420: Research Project '23
Library Project: Uncovering the National Conversation
As we’ve learned this year, historians draw from many different kinds of historical materials, including primary sources (contemporary with your subject) and secondary sources (written long after the fact, with the benefit of historical perspective). As we’ll explore in this project, period magazines and newspapers are particularly valuable primary sources, reflecting how historical personas, phenomena, and events were discussed and understood during their day.
For this assignment, you will use primary source periodicals to research an event, idea, episode or individual we’ve encountered this term. Your task is to bring to life how nation experienced an event while it was happening: how was the event represented in the presses of their day--how it was discussed and aired in the court of public opinion.
You will NOT be determining the cause of the even, or it's impact. You won't be writing about the event itself, really, but about the reaction to the event.
In addition to using periodical sources, you will also use secondary sources like reference sources, overviews, and monographs to understand the event, provide background, context, and perhaps to see how the presses distorted reality. You may also be able to use the primary sources to provide some of this context as well. But make sure you provide enough background and context so that the story makes sense to your reader. You can often pack this contextual information into the cracks of your essay, or into footnotes, rather than in long (often tedious) background paragraphs at the start of the essay.
The assignment focuses on research and writing skills, so it’s okay to write an interpretive narrative, an explanatory piece, or a study of a personality (but not a biography!); this is not a standard persuasive essay. Instead, think of it this way: these newspaper and magazine authors have spent years trapped in PEA library databases, and your job is to let their vivid, compelling voices speak to us, and to interpret what they show us about our national conversation. Your own voice will be used for explanation, summary, introduction, context, and occasional commentary; you will frame and contextualize those voices, putting them in dialogue with each other, and then commenting on what they had to say, and on what we can learn from what they had to say. Think of yourself as an informed guide to these voices and sources from the past.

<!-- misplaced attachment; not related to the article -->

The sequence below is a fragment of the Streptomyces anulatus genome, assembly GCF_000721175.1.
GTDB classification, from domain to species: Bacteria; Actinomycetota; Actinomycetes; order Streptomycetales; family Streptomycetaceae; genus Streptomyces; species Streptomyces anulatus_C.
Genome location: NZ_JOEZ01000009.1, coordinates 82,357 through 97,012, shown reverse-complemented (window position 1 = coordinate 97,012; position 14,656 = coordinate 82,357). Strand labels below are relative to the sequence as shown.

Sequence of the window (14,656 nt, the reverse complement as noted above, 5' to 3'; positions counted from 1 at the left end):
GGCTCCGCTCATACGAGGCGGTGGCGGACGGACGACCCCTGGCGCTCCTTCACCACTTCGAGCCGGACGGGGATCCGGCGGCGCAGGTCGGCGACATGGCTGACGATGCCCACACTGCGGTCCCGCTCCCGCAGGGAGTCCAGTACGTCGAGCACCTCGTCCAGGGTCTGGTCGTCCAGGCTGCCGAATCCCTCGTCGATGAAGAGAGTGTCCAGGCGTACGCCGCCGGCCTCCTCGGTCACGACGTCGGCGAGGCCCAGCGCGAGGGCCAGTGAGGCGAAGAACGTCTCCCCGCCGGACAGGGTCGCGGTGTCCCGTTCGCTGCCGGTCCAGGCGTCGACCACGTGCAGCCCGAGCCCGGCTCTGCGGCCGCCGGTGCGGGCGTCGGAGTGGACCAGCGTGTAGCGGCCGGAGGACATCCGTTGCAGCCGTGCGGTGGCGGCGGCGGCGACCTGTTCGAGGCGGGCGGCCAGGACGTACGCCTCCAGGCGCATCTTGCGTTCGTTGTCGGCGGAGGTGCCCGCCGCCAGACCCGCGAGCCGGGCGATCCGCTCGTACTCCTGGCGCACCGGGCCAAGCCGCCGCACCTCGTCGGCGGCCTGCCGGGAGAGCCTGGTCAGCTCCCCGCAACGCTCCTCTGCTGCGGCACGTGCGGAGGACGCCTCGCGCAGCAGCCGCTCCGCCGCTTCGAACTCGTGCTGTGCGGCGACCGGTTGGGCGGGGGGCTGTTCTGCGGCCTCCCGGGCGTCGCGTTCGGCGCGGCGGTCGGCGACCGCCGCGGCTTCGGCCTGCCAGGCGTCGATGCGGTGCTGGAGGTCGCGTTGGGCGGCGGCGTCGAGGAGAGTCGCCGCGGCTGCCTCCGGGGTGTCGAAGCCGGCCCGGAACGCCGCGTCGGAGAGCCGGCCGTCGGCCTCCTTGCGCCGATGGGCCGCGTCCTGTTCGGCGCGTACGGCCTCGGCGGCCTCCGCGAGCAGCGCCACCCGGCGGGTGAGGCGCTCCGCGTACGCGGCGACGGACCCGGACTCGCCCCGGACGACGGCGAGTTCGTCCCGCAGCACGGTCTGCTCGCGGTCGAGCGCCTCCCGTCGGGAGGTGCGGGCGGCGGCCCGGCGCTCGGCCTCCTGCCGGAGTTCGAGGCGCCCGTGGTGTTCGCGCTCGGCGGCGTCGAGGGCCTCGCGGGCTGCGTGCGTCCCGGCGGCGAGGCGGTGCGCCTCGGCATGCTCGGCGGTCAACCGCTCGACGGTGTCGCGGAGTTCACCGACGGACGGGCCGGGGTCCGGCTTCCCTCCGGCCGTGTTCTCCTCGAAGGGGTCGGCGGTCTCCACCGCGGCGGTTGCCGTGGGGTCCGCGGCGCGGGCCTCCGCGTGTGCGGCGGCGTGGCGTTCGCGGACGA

Given that the substance of your paper will be vivid, descriptive quotes from the newspapers and magazines of the era, you will want to quote extensively, probably more than you would in a more typical historical essay. Good papers will show a command of newspaper and magazine sources, and excellent papers will also draw connections between your sources and the larger history of the period, showing, for example, how the sinking of the Lusitania propelled the U.S. toward war, or how Hemingway’s fiction conveyed the postwar era’s disillusionment with American ideals. But despite its focus and direction, this essay is freer in form than you may have written this year. While your interpretive voice will frame and organize the essay, you might not necessarily need the kind of formal, directive thesis you’ve perfected in earlier papers.
Paper Length: 5-7 pages. Note: longer is not better and in a research paper, it's often worse. For example, if you only use the minumum of 6 sources you can't possibly write a decent 7-page paper because you will end up making claims that are supported by too-little evidence. If you want to impress me with extra work, do extra research, not extra writing.
Process: Begin by making a plan. Note the schedule as outlined on the syllabus and the deadlines you will have to meet. How many days are allotted for the project? How will you manage to write 5 decent (not perfect) pages by the due date of the ROUGH DRAFT. Make a timeline for yourself and create your own intermediate deadline for the following milestones: Choosing a topic; gathering secondary sources; reading at least six periodical articles; beginning to write your draft.
Choosing a topic: When you walk into the library on the first day, you should already have your topic selected and done some basic research on it in reference sources. You may choose from lists of key terms I've given you, or things mentioned in the readings. I have a long list of topic ideas here. A good way to look for a topic is to browse through the reference books in the History Alcove of the library. As always, the narrower the topic, the richer and better the essay is likely to be (this is a monograph, not an overview or a text book). A list of prospective topics (in no particular order) from the late 19th and early 20th centuries follows at the end of this assignment. Once you've nailed it down tell me your topic.